This week on Lagos Living

In other personal news, I've been sick for about a week and a half. It hasn't been the overwhelming type of sickness where I can't do anything, but it has been hitting me in bouts. Long story short, I have malaria but I don't. There's this weird explanation that because I'm taking anti-malarial medication every week, the malaria parasite can't stay in my blood. However, because I've been exposed to mosquitoes and the novelty of my church's camp environment, I'm showing symptoms of malaria and possibly a lingering infection. But I won't fully break down because my antimalarial is working and so is the antibiotic I started earlier. I don't even know how I feel about that. Is that what I paid all those plenty dollars for in form of travel medication? To be semi-sick? Lol. I'm seeing food and I have no interest in eating it? But I need to shed my newly added 2kg anyway so maybe it's a win.
Image Source  
I have no idea why I spent so much energy worrying about whether or not people would accept my psychology degree here in Nigeria. Well, not that I have no idea, but the worrying was totally uncalled for. 
You see, I had a weird time being a Nigerian psychology student in Canada. The way Nigerian kids in diaspora are set up, you're either studying engineering, medicine, law, maybe accounting and business, or you're just there pretty much wasting your parents' money. Most people, on hearing what I was studying, would say things like, "Oh that's an interesting choice. So you're studying psychology and what else?" or "I wanted to minor in that too". Sometimes it was a genuine interest in the (shall I say) unusual, but other times they would have that look, pause, or tone that said, "but are you really spending a whole four years doing that / are your parents aware that you're here wasting their money?" And once in a while they would speak these things out loud.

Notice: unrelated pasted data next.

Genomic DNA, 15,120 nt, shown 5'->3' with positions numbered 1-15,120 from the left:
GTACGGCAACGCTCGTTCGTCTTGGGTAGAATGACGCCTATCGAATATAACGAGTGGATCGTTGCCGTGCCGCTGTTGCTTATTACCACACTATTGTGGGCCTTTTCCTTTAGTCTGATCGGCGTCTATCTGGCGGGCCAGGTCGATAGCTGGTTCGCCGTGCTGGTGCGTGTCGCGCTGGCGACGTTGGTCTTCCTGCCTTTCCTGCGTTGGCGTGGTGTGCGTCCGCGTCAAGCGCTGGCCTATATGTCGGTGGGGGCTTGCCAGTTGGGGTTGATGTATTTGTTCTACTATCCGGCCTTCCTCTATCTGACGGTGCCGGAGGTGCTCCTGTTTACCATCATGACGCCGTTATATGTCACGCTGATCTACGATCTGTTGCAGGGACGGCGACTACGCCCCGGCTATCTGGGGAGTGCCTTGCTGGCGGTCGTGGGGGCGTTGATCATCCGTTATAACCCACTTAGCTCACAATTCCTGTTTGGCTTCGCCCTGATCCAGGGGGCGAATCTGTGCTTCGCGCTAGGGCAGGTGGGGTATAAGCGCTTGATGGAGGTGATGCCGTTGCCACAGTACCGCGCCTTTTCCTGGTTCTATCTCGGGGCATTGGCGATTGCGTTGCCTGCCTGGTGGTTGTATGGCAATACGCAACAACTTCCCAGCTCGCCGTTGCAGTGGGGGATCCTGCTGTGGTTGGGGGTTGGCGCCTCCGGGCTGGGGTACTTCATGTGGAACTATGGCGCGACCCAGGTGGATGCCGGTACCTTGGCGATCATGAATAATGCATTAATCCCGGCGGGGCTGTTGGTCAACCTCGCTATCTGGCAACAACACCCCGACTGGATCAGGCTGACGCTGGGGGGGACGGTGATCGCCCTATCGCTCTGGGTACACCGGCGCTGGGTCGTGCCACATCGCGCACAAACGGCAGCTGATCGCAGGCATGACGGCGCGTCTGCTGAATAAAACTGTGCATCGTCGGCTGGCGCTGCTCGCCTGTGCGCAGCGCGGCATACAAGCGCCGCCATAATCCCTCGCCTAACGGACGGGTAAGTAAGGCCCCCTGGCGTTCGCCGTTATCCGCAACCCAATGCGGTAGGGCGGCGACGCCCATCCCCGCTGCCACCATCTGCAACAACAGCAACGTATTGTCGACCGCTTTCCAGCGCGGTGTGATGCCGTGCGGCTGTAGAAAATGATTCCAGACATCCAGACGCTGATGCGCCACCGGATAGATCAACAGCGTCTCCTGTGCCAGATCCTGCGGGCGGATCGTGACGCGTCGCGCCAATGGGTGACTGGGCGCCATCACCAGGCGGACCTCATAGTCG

So naturally, on this trip, I felt like when the question of what I studied came up from family and friends who wanted to know what I'd spent the last five years doing, I'd have to have my 'defend your choice of degree' strategy in place . I had my response practiced. It was the truth, but with the unnecessary extra info about what I intended to continue on to do. In my mind, my plans for an MBA sounded fancy enough to account for my insufficient undergrad choice. 
But in the place of any hesitation (subtle or profound), I have had very warm receptions to me saying I studied psychology. Even before I'm able to add my MBA bit, their faces light up with genuine interest. It's like "really, mental health interests you?" Some who want to know more about it, ask what type of psychology I did (I think most people expect health psychology, school or organizational psychology... or some specialization). But they're just as satisfied with my explanation that I did a concentration in psychology where I got to choose courses from different aspects of psychology. It's a whole new world out here and I love it! I know we like to say people's opinions don't matter, but to an extent they do. Validation isn't everything, but it is something. And an important thing at that. 
It just so happens that the people I've met so far have been exposed to psychology in some way. One person is in medical school at the moment, but is thinking of ditching medicine upon graduation and doing a masters in mental health. One other person really wanted me to intern in the new school re where he is an administrator. They can't yet afford a school psychologist, but he thinks one of the students is being abused at home and that it's causing the child to be extremely absent-minded in class (his explanation was logical but is too long to blog about). Another person is a mental health nurse and he's a guy! And it's uber cool because for every ten girls I saw in my psychology classes I'd say that I saw maybe one boy. I've never met a Nigerian or African or African American or  black in some way male who was into psychology. And that's something because my school had over 41 thousand students. Plus I worked for my school in a capacity that allowed me attend conferences with other Canadian schools and I still did not meet one. So this guy and I might have spent some time excitedly chatting about being Freud's descendants. 
I could go on, but let's just say it was certainly a waste of time worrying about whether people would think my psychology was valid. People were mostly happy to see me again and learn bout whatever I've been up to in my years abroad. 
I'm spending most of my time resting (as though I needed any more excuses to stay in bed...but hey doctor's orders). Shout out to the friends that noticed my absence and checked to see if I was alive! Thank you.
Until next time!

Popular Posts